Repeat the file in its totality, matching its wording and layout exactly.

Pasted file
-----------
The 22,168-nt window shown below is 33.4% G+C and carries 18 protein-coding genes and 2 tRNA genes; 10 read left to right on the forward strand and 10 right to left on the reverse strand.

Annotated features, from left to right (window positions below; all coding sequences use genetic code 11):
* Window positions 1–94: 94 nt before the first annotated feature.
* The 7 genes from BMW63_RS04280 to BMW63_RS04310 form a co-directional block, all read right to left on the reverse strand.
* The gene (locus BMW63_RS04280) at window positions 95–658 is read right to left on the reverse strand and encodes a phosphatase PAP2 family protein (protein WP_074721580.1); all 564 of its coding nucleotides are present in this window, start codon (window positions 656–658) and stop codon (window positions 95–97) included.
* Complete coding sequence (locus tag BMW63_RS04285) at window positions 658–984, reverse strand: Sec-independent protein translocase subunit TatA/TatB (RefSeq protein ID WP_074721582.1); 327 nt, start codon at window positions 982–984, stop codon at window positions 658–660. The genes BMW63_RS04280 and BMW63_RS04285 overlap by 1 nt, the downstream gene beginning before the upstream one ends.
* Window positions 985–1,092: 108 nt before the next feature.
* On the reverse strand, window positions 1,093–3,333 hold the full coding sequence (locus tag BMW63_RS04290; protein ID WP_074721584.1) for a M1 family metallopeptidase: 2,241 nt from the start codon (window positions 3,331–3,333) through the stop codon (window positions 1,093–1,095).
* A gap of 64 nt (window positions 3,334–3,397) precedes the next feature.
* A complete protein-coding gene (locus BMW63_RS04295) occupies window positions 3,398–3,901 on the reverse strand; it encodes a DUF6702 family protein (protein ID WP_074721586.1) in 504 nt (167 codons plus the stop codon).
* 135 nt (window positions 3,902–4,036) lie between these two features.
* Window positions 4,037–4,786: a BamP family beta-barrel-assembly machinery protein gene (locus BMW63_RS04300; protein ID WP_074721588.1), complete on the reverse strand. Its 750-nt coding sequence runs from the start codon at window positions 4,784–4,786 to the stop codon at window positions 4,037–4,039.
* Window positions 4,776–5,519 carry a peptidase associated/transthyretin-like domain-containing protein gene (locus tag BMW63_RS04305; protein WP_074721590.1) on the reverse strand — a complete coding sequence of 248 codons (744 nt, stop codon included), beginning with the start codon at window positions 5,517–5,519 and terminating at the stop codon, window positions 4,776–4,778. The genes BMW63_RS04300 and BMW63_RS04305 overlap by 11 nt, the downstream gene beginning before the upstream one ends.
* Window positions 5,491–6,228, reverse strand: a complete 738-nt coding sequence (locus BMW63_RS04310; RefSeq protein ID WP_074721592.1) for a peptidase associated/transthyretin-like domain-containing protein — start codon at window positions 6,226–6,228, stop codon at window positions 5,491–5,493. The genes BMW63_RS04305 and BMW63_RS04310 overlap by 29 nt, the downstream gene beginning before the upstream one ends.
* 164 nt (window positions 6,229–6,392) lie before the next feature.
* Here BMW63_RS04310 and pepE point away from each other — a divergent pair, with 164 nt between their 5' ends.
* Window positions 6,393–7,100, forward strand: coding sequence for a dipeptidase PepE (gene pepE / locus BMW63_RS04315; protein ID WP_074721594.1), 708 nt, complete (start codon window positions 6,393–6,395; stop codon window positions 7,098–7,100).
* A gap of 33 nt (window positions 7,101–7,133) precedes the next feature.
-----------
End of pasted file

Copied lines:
The 22,168-nt window shown below is 33.4% G+C and carries 18 protein-coding genes and 2 tRNA genes; 10 read left to right on the forward strand and 10 right to left on the reverse strand.

Annotated features, from left to right (window positions below; all coding sequences use genetic code 11):
* Window positions 1–94: 94 nt before the first annotated feature.
* The 7 genes from BMW63_RS04280 to BMW63_RS04310 form a co-directional block, all read right to left on the reverse strand.
* The gene (locus BMW63_RS04280) at window positions 95–658 is read right to left on the reverse strand and encodes a phosphatase PAP2 family protein (protein WP_074721580.1); all 564 of its coding nucleotides are present in this window, start codon (window positions 656–658) and stop codon (window positions 95–97) included.
* Complete coding sequence (locus tag BMW63_RS04285) at window positions 658–984, reverse strand: Sec-independent protein translocase subunit TatA/TatB (RefSeq protein ID WP_074721582.1); 327 nt, start codon at window positions 982–984, stop codon at window positions 658–660. The genes BMW63_RS04280 and BMW63_RS04285 overlap by 1 nt, the downstream gene beginning before the upstream one ends.
* Window positions 985–1,092: 108 nt before the next feature.
* On the reverse strand, window positions 1,093–3,333 hold the full coding sequence (locus tag BMW63_RS04290; protein ID WP_074721584.1) for a M1 family metallopeptidase: 2,241 nt from the start codon (window positions 3,331–3,333) through the stop codon (window positions 1,093–1,095).
* A gap of 64 nt (window positions 3,334–3,397) precedes the next feature.
* A complete protein-coding gene (locus BMW63_RS04295) occupies window positions 3,398–3,901 on the reverse strand; it encodes a DUF6702 family protein (protein ID WP_074721586.1) in 504 nt (167 codons plus the stop codon).
* 135 nt (window positions 3,902–4,036) lie between these two features.
* Window positions 4,037–4,786: a BamP family beta-barrel-assembly machinery protein gene (locus BMW63_RS04300; protein ID WP_074721588.1), complete on the reverse strand. Its 750-nt coding sequence runs from the start codon at window positions 4,784–4,786 to the stop codon at window positions 4,037–4,039.
* Window positions 4,776–5,519 carry a peptidase associated/transthyretin-like domain-containing protein gene (locus tag BMW63_RS04305; protein WP_074721590.1) on the reverse strand — a complete coding sequence of 248 codons (744 nt, stop codon included), beginning with the start codon at window positions 5,517–5,519 and terminating at the stop codon, window positions 4,776–4,778. The genes BMW63_RS04300 and BMW63_RS04305 overlap by 11 nt, the downstream gene beginning before the upstream one ends.
* Window positions 5,491–6,228, reverse strand: a complete 738-nt coding sequence (locus BMW63_RS04310; RefSeq protein ID WP_074721592.1) for a peptidase associated/transthyretin-like domain-containing protein — start codon at window positions 6,226–6,228, stop codon at window positions 5,491–5,493. The genes BMW63_RS04305 and BMW63_RS04310 overlap by 29 nt, the downstream gene beginning before the upstream one ends.
* 164 nt (window positions 6,229–6,392) lie before the next feature.
* Here BMW63_RS04310 and pepE point away from each other — a divergent pair, with 164 nt between their 5' ends.
* Window positions 6,393–7,100, forward strand: coding sequence for a dipeptidase PepE (gene pepE / locus BMW63_RS04315; protein ID WP_074721594.1), 708 nt, complete (start codon window positions 6,393–6,395; stop codon window positions 7,098–7,100).
* A gap of 33 nt (window positions 7,101–7,133) precedes the next feature.